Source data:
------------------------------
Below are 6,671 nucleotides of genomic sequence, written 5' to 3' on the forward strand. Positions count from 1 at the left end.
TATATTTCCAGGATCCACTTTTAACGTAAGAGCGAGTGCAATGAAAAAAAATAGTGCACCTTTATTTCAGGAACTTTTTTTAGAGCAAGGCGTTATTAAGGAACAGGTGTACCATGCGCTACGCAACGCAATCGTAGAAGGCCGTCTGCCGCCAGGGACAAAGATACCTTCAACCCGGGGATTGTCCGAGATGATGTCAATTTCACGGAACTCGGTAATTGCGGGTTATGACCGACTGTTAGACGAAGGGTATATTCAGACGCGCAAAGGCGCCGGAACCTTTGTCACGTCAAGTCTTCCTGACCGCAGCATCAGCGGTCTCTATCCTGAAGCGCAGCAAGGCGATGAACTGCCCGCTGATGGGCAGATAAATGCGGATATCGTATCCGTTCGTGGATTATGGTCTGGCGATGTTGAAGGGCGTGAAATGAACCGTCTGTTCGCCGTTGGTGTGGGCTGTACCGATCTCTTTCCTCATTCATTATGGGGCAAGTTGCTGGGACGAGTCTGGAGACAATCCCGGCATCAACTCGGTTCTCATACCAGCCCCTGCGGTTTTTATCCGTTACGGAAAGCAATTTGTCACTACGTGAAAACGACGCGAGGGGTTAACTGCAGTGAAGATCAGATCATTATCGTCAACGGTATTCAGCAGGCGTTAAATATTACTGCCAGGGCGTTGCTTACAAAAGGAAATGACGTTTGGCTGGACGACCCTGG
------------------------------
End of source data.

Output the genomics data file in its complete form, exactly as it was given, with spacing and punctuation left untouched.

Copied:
Below are 6,671 nucleotides of genomic sequence, written 5' to 3' on the forward strand. Positions count from 1 at the left end.
TATATTTCCAGGATCCACTTTTAACGTAAGAGCGAGTGCAATGAAAAAAAATAGTGCACCTTTATTTCAGGAACTTTTTTTAGAGCAAGGCGTTATTAAGGAACAGGTGTACCATGCGCTACGCAACGCAATCGTAGAAGGCCGTCTGCCGCCAGGGACAAAGATACCTTCAACCCGGGGATTGTCCGAGATGATGTCAATTTCACGGAACTCGGTAATTGCGGGTTATGACCGACTGTTAGACGAAGGGTATATTCAGACGCGCAAAGGCGCCGGAACCTTTGTCACGTCAAGTCTTCCTGACCGCAGCATCAGCGGTCTCTATCCTGAAGCGCAGCAAGGCGATGAACTGCCCGCTGATGGGCAGATAAATGCGGATATCGTATCCGTTCGTGGATTATGGTCTGGCGATGTTGAAGGGCGTGAAATGAACCGTCTGTTCGCCGTTGGTGTGGGCTGTACCGATCTCTTTCCTCATTCATTATGGGGCAAGTTGCTGGGACGAGTCTGGAGACAATCCCGGCATCAACTCGGTTCTCATACCAGCCCCTGCGGTTTTTATCCGTTACGGAAAGCAATTTGTCACTACGTGAAAACGACGCGAGGGGTTAACTGCAGTGAAGATCAGATCATTATCGTCAACGGTATTCAGCAGGCGTTAAATATTACTGCCAGGGCGTTGCTTACAAAAGGAAATGACGTTTGGCTGGACGACCCTGG